The appearance of the cars we have driven has changed dramatically throughout the decades of the 20th century and into the 21st. While some have fallen completely out of fashion and disappeared almost altogether from our roads, other popular names have remained – even if the cars themselves look almost unrecognizable.
The Toyota Corolla is one of the biggest selling cars of all time, but the first model that rolled off the production line in 1966 looked very different from the most recent Corolla to come out of Japan. Not every car manufacturer likes to reinvent cars in their current stable, however, preferring to scrap vehicles which have fallen out of popularity, and launch new cars onto the market.
The following vehicles have all been canceled and forgotten over the years, no matter how popular they may have been in their heyday.
20 Bricklin SV-1
The Bricklin SV-1 was a curious sports car which was built in the mid-1970s. At first glance, it looked like any sports car of that era, with its gull-wing doors and aggressive bodywork, but this particular supercar focused on safety above all else. In fact, its peculiar name even stood for “Safety Vehicle One”.
19 Buick Reatta
One of the most established names in American motoring, Buick was established in 1899 – four years before Henry Ford started making his cars. The Buick Reatta was a typical late-80s Grand Tourer and one which fell well out of fashion when the rounder style of bodywork became all the rage in the 1990s.
18 Isuzu Impulse
Marketed as the Isuzu Piazza in its native Japan, the Impulse was another boxy 1980s sports car which the manufacturer decided to cancel rather than redesign when tastes changed. Only 13,000 Isuzu Impulse cars were ever made, and as of 2010, there were only a couple of thousand models still in circulation.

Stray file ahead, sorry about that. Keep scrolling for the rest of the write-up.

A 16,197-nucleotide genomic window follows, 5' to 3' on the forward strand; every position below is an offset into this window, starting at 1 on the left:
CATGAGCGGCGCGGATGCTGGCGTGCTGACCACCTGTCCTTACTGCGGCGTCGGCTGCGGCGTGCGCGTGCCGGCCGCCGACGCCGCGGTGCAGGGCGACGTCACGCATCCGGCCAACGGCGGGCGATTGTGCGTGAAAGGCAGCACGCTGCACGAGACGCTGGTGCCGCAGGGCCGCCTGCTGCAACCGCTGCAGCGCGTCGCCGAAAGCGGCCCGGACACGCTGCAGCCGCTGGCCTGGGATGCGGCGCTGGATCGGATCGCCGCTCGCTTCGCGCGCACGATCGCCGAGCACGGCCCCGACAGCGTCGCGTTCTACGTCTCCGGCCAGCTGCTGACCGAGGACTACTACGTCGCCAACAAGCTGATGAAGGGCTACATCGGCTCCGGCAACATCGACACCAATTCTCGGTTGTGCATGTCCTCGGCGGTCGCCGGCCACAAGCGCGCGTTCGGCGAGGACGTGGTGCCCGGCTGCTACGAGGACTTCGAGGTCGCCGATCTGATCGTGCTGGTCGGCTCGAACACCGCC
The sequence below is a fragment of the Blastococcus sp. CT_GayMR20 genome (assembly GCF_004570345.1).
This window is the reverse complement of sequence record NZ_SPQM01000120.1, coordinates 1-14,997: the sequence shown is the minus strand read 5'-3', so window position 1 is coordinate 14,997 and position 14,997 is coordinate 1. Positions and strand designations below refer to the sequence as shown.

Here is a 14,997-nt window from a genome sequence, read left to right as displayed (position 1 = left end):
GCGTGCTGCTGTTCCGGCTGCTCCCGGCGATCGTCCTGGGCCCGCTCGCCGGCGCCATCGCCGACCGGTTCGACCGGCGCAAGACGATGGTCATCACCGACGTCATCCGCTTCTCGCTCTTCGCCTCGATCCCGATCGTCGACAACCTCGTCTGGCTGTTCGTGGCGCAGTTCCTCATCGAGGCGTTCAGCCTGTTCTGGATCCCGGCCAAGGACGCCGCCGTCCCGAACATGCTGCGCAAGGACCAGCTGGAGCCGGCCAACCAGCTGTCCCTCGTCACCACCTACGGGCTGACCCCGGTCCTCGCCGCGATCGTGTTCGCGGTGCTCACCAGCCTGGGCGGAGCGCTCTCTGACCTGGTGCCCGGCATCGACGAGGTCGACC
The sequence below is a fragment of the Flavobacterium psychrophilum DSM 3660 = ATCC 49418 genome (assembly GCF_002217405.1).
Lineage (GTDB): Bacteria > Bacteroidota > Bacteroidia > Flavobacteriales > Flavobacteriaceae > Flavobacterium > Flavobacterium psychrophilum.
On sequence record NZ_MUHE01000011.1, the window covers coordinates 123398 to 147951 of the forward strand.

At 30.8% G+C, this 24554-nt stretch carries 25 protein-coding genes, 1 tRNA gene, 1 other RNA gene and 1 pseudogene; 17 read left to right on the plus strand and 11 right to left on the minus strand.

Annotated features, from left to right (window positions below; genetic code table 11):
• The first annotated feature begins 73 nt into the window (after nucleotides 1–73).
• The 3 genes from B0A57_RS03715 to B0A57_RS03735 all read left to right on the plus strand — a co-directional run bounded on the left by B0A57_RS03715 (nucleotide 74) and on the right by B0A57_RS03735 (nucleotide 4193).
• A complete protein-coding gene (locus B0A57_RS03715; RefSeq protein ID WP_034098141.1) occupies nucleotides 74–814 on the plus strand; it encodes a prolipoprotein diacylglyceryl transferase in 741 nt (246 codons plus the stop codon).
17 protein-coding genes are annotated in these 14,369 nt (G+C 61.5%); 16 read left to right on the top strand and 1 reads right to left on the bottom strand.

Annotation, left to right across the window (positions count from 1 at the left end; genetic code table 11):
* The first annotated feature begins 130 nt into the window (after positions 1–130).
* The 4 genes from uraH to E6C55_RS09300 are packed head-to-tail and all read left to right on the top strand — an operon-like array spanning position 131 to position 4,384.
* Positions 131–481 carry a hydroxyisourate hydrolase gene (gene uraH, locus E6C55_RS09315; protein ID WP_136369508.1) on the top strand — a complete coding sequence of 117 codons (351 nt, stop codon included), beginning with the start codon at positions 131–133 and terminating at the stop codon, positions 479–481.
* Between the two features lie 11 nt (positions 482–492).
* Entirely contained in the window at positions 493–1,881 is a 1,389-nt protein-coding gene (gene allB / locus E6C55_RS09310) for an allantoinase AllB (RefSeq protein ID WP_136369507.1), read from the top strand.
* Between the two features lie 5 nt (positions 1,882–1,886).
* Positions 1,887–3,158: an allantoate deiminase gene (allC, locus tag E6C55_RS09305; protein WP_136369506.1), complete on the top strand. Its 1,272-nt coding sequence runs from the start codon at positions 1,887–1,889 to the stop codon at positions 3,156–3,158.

17 Suzuki X-90
Today we are used to our SUVs being rough and ready, but in the 1990s Suzuki produced a very different kind of vehicle; the two-door, two-seater X-90. This midget SUV was only in production for a couple of years, and the intriguing creation was voted one of the worst cars of the last 20 years by Top Gear Magazine in 2013.
16 Oldsmobile Toronado
Oldsmobile is another classic name in American motoring, and part of General Motors like Buick. In 2004, General Motors shut down its Oldsmobile division amid financial problems, cars like the Oldsmobile Toronado, a luxury car made for thirty years between the 1960s and the 1990s, disappeared from our roads for good.
15 Chrysler TC
One of General Motors’ main US rivals was Chrysler, now known as Fiat Chrysler Automobiles, and the automotive giant created an unusual grand tourer sports car in the late 1980s called the Chrysler TC. The American company turned to Italian supercar manufacturer Maserati to help them design the TC, but even their expertise couldn’t save this model.
14 Dodge Omni
Dodge is one of the many car brands made by Chrysler, and today they are known for their rough and ready pickups and super-fast muscle cars. The Dodge Omni, however, definitely did not fit into either of those categories. This clunky compact car was canceled in 1990, after being in production for 12 years.
13 Cadillac Allante
There are dozens of great American cars which have been canceled despite their popularity, The Cadillac Allante, a two-seater luxury roadster which was in production between 1987 and 1993. The Allante has divided car lovers ever since, with aficionados of the boxy vehicle even setting up fan clubs for their beloved automobile.
12 Nissan Axxess
The first generation of the Nissan Axxess MPV was only sold in Japan and Europe, under the name Nissan Prairie, but it soon made its way across the Pacific. MPVs or minivans as they were more commonly known were a 90s phenomenon, and it is hardly surprising that Nissan saw fit to cancel the Axxess once the 21st century rolled around.